Bi-curious George presents a nature documentary with a difference in the delightful Queer Planet at Camden People’s Theatre and on tour
“It’s gonna get weird”
Drag king Bi-curious George has a lot to say. About the natural world and about queerness, about humans and about animals, all rolled up into the delightful hour-long cabaret-of-sorts that is Queer Planet. Riffing on the ever-popular nature documentaries with their booming voiceovers, there’s drag, lip-sync, parody songs, jokes aplenty, audience participation and no small measure of fascinating facts about animals who don’t settle for 2.4 children.
So on the face of it, we’ve got a seahorse singing Sonny and Cher and a snail who breaks out into Paolo Nutini’s ‘Last Request’ now and then. But there’s something more significant at play here, a wriggling into the chrysalis of that form of the nature doc and a transformational emergence into something more open-minded that embraces the full diversity of the natural world, without seeking to force it into pervasive (Western) heteronormative societal structures.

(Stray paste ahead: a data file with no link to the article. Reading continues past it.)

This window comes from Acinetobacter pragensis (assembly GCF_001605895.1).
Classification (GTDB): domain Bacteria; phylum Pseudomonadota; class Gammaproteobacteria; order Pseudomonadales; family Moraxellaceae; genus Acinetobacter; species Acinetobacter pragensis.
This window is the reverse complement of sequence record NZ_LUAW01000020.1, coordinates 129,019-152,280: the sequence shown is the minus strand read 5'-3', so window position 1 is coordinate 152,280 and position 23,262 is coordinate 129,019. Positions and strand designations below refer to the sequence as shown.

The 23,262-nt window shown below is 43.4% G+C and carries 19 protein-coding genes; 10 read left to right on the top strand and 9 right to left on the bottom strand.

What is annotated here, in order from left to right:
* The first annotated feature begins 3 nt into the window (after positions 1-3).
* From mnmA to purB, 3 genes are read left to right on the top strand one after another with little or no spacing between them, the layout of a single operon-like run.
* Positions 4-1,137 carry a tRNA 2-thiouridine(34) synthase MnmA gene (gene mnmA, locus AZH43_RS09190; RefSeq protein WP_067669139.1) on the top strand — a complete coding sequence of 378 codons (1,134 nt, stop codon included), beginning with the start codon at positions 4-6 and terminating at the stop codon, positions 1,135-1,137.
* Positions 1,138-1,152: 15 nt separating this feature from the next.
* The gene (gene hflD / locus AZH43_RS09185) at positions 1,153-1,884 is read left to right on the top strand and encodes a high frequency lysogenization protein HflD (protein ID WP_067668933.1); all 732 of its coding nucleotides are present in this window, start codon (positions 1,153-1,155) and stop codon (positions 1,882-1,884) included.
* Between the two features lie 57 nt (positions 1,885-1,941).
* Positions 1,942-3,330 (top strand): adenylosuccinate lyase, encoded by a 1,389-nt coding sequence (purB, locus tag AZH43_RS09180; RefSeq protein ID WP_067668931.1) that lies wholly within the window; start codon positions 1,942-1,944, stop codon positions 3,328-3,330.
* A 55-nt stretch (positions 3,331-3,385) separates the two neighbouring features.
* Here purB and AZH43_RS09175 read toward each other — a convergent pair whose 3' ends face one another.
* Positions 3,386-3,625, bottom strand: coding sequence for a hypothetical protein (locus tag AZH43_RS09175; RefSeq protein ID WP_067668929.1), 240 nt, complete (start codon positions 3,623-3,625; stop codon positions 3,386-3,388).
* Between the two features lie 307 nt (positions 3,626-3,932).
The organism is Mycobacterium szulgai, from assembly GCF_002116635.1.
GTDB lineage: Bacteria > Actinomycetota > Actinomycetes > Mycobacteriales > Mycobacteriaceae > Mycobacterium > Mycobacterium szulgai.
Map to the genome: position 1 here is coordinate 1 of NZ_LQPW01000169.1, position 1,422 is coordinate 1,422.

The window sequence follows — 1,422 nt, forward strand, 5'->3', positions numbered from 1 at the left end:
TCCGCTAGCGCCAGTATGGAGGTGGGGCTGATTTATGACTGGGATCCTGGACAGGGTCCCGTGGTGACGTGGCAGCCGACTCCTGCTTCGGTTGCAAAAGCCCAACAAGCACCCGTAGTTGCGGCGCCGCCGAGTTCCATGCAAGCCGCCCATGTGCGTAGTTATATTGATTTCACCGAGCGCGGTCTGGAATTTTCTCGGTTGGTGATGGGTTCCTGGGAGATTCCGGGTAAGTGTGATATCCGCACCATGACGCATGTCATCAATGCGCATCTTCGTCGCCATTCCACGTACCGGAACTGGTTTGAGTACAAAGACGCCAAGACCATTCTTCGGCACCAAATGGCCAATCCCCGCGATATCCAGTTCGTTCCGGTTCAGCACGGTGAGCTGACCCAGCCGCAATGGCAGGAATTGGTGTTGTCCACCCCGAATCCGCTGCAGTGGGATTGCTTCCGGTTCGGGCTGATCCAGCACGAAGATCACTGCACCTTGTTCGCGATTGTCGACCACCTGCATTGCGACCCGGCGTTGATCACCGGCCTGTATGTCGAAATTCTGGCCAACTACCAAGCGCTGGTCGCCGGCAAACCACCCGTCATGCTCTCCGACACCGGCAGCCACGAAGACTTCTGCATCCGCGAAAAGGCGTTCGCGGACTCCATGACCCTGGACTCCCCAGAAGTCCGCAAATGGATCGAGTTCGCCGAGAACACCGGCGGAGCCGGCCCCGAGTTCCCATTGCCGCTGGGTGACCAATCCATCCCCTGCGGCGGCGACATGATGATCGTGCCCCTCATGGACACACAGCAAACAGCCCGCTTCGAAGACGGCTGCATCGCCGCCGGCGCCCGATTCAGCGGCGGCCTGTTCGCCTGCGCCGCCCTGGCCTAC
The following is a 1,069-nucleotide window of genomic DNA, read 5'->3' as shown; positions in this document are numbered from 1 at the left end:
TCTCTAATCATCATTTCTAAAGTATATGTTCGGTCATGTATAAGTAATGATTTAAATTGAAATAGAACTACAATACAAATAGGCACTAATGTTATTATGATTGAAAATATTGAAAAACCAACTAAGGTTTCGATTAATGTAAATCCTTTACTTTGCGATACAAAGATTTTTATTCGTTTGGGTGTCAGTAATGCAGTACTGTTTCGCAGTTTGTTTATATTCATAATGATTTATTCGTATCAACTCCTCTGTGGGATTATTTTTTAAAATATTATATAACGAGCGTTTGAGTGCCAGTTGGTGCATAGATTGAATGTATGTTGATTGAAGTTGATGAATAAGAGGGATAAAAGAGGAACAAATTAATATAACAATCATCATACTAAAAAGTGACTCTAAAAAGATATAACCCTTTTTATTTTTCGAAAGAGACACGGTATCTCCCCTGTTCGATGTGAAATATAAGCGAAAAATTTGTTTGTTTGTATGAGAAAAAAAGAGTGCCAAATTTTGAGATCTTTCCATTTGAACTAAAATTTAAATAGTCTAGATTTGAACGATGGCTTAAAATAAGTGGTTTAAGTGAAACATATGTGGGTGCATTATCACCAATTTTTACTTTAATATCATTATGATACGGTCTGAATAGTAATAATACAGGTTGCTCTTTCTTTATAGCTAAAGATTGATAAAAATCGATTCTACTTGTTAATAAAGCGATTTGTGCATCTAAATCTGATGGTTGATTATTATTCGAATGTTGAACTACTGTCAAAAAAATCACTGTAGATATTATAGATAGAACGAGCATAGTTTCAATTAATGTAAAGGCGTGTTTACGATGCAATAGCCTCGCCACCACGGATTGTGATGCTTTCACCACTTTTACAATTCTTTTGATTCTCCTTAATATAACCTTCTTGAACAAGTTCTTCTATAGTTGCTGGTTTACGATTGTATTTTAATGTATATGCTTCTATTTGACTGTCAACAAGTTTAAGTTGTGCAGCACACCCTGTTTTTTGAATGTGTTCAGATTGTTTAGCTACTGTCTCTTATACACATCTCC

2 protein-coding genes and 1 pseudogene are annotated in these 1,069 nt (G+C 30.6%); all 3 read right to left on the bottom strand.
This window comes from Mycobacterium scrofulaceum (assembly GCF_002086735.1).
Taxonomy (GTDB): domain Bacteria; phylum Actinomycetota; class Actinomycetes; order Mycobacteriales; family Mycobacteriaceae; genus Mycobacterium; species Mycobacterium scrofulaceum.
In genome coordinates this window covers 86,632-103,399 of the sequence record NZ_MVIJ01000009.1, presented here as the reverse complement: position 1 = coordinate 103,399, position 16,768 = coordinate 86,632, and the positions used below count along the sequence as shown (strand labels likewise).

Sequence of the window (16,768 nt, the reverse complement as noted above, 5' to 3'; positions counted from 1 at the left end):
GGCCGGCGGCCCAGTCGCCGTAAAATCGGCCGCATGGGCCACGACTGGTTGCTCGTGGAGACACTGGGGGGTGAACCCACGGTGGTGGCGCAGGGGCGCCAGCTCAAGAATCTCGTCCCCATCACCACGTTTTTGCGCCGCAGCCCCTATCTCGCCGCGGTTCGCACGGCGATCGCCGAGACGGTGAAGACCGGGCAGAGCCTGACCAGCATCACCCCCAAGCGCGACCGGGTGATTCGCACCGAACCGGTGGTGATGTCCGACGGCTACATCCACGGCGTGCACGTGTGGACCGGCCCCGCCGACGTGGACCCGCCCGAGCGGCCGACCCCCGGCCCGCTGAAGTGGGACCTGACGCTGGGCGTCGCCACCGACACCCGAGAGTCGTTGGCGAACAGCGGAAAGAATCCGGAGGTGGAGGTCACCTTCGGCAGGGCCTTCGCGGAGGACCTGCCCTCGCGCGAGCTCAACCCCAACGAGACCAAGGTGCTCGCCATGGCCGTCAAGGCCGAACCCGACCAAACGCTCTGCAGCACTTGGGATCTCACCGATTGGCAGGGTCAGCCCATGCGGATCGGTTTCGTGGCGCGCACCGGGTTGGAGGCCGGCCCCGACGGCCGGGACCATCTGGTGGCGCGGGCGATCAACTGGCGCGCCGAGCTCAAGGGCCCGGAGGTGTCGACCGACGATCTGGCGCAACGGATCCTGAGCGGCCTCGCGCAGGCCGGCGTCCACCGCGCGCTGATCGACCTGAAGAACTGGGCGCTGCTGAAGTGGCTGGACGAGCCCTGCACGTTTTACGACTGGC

The show is a great balance of education and entertainment – I love how much I now know about the sexual behaviour of Japanese macaques – and is as deeply felt as it is funny. The long journey of the albatross, soundtracked by the Black Eyed Peas to Robyn to an exuberant rewrite of Nelly Furtado, encapsulates its joy perfectly, but all of the special guests who join us onstage end up having something to teach us.
It also helps that George is a deeply comforting stage presence, witty without being caustic and hilariously responsive to the crowd. I appreciated his guidance and conduct around audience participation too – I would normally be up for it but solo and sober on a Wednesday night wasn’t the one for me and so declining the offer was no big deal for either of us, a small but vital thing that is often overlooked. A recommended show, I’m just off to the library to get reading ‘Biological Exuberance’.